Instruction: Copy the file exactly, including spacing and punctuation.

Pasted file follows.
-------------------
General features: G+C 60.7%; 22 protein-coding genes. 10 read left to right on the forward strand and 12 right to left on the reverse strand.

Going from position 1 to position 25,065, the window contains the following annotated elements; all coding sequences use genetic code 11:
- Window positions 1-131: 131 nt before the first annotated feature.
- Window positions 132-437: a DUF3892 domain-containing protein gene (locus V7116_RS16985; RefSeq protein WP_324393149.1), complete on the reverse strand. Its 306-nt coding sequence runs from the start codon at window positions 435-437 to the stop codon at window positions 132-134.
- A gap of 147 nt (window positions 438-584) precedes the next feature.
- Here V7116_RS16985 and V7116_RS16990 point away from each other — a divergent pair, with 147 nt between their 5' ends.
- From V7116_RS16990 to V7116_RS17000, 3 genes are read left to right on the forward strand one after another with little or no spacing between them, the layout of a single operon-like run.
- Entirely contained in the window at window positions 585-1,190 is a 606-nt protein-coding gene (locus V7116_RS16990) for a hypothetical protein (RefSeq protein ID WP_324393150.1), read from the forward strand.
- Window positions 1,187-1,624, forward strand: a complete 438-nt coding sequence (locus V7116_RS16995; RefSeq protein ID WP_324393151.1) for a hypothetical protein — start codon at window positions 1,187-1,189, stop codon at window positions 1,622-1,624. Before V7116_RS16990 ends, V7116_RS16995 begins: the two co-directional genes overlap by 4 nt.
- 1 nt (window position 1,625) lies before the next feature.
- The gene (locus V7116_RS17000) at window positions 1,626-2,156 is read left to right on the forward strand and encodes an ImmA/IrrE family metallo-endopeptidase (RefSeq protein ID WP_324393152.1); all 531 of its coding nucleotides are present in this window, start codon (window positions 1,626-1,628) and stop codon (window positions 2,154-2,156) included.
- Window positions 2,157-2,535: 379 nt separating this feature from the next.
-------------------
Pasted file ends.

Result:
General features: G+C 60.7%; 22 protein-coding genes. 10 read left to right on the forward strand and 12 right to left on the reverse strand.

Going from position 1 to position 25,065, the window contains the following annotated elements; all coding sequences use genetic code 11:
- Window positions 1-131: 131 nt before the first annotated feature.
- Window positions 132-437: a DUF3892 domain-containing protein gene (locus V7116_RS16985; RefSeq protein WP_324393149.1), complete on the reverse strand. Its 306-nt coding sequence runs from the start codon at window positions 435-437 to the stop codon at window positions 132-134.
- A gap of 147 nt (window positions 438-584) precedes the next feature.
- Here V7116_RS16985 and V7116_RS16990 point away from each other — a divergent pair, with 147 nt between their 5' ends.
- From V7116_RS16990 to V7116_RS17000, 3 genes are read left to right on the forward strand one after another with little or no spacing between them, the layout of a single operon-like run.
- Entirely contained in the window at window positions 585-1,190 is a 606-nt protein-coding gene (locus V7116_RS16990) for a hypothetical protein (RefSeq protein ID WP_324393150.1), read from the forward strand.
- Window positions 1,187-1,624, forward strand: a complete 438-nt coding sequence (locus V7116_RS16995; RefSeq protein ID WP_324393151.1) for a hypothetical protein — start codon at window positions 1,187-1,189, stop codon at window positions 1,622-1,624. Before V7116_RS16990 ends, V7116_RS16995 begins: the two co-directional genes overlap by 4 nt.
- 1 nt (window position 1,625) lies before the next feature.
- The gene (locus V7116_RS17000) at window positions 1,626-2,156 is read left to right on the forward strand and encodes an ImmA/IrrE family metallo-endopeptidase (RefSeq protein ID WP_324393152.1); all 531 of its coding nucleotides are present in this window, start codon (window positions 1,626-1,628) and stop codon (window positions 2,154-2,156) included.
- Window positions 2,157-2,535: 379 nt separating this feature from the next.